As depicted by Osa et al. [19], the model-based imitation learning (MBIL) problem could be considered as a typical closed-loop tracking control problem, which is composed of system dynamics, tracking controller, and trajectory generator (shown in Fig.1-(a)). In traditional nonlinear control field, such tracking control problem can be transformed into an equivalent linear system through Nonlinear Dynamics Inversion (NDI) [29, 8]) algorithm (shown in Fig.1-(b)). As a result, the transformed linear system can be flexibly controlled by a linear controller. By applying NDI concept to MBIL problem, we could adopt some nonlinear control methodology, such as stability and robustness analysis [8]. However, the stability of NDI is guaranteed if the dynamics model matches the physical system [26].

The recent Neural ODE research [6] presents a new framework to learn a precise multi-steps continuous system dynamics with irregular time-series data. With this seminal theory, Rubanova et al. [23] and Zhong et al. [36] further proposed some improvements in their works. As one key part of this work, we advocate a Neural ODE based purely data-driven approach for learning a multi-steps continuous actuated dynamics by applying the zero-order-hold to the control inputs. Based on the precise learned dynamics, we propose the Robust Model-Based Imitation Learning (RMBIL) framework, which formulates MBIL as an end-to-end differentiable nonlinear tracking control problem via NDI algorithm, as illustrated in Fig.1-(c), where the system dynamics and NDI control policy are trained with a closed-loop Neural ODE model. On the other hand, the trajectory generator block in MBIL methodology is equivalent to the Reference Model (RM) in NDI framework. The RM module is usually a hand-designed kinodynamics trajectory approximator which mimics the expert’s behaviors via a high-order polynomial function. Inspired by recent works in trajectories predictions [33, 3, 9]

, we further adopt the Conditional Variational Autoencoder (CVAE)

[30, 13], conditioned on the previous state, to replace the hand-designed RM block. At inference, only the learned NDI controller and the decoder from the trained CVAE are used for imitating expert’s trajectories, as shown in Fig.1-(d). In addition, to increase robustness of the proposed framework, we take the concept of the sliding surface from the Sliding Mode Control (SMC), which is a traditional nonlinear robust control algorithm [27]. Empirically, we find that the sliding surface could be approximated by injecting noise to the system state during the training of the NDI controller with a closed-loop Neural ODE model. As a result, RMBIL obtains an approximated 30% performance increase over BC, and is competitive to GAIL approach, in the disturbed environments.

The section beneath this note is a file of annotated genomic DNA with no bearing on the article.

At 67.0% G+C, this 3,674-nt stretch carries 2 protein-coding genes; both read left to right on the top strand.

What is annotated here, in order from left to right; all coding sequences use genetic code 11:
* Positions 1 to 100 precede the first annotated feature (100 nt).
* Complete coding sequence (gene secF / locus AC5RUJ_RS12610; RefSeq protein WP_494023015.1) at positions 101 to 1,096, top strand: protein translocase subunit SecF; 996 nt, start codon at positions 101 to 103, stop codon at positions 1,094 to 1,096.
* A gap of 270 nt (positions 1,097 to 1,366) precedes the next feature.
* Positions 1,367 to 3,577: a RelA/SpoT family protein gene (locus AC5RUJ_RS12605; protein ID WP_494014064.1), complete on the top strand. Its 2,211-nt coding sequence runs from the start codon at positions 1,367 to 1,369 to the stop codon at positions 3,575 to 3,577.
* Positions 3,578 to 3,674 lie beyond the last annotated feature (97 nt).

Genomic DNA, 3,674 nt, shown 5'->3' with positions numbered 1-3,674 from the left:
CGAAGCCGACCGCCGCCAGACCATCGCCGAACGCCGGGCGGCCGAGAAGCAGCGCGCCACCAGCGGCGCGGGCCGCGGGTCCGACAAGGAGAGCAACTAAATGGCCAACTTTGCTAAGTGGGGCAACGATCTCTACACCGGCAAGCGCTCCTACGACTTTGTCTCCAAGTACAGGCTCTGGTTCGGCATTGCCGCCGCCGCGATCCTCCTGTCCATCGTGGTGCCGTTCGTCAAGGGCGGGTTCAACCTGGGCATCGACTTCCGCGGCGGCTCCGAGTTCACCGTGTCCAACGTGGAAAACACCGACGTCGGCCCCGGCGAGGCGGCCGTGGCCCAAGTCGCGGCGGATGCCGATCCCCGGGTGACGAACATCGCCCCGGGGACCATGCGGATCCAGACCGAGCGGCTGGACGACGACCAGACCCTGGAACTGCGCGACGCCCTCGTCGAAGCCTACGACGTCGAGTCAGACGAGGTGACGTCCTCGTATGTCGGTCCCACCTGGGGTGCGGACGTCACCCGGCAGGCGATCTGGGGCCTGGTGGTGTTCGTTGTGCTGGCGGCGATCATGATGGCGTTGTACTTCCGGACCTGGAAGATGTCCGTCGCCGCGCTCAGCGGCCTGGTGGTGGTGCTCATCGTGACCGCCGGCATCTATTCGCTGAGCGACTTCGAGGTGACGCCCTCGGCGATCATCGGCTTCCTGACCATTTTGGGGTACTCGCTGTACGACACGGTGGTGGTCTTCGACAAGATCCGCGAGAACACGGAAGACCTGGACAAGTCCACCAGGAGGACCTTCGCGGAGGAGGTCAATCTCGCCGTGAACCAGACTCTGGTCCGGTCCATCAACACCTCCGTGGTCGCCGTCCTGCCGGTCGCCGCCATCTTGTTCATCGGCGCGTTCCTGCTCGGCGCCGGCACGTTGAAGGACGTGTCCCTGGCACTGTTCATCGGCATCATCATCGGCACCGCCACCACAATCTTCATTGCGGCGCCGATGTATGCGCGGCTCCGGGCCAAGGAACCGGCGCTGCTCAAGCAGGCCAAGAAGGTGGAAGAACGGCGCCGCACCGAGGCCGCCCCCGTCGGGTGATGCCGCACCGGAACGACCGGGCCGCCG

Ii Preliminary

Given expert demonstrations , where is a finite sequence of state-action pairs for samples, is sampled from state trajectory , is sampled from policy outputs , and

is a context vector that represents the initial state

of sequence . A common method to solve MBIL is to explicitly train a discrete forward dynamics: , as well as a tracking controller: , where the reference state is provided by a trajectory generator: , for all tasks. Since all models should be independent of , without losing the generality, we assume for the following derivation in order to remove superscript for simplicity.

Ii-a Nominal Control: Nonlinear Dynamics Inversion

The main concept behind NDI is to cancel nonlinearities of a system via input-output linearization [27]. To review the theory of NDI, consider a continuous input-affine system defined as:

(1)
(2)

where is the output vector, and are smooth vector fields, and is a matrix whose columns are smooth vector fileds. To find the explicit relation between the outputs and the control inputs , Eq. (2) will be differentiated repeatedly (for simplicity, we denote ).

(3)

where is the gradient operator. If the term in Eq.(3) is not zero, then the input-output relation is found. To achieve desired outputs , Eq.(3) is reformulated as:

(4)

where is a virtual input that is tracked by the derivative of output . Hence, by controlling , the corresponding in Eq.(4) would take in Eq.(2) to the desired output through Eq.(1). A common approach to obtain suitable is using a linear proportional feedback controller:

(5)

where is a diagonal matrix with a manually chosen gain value. Eq.(4) will hold if is invertible. If is a non-square matrix, then the pseudo-inverse method may be applied. In addition, we assume our system is fully-observable and , which are conventions under MDP assumption in IL field [12, 34, 32]. Therefore,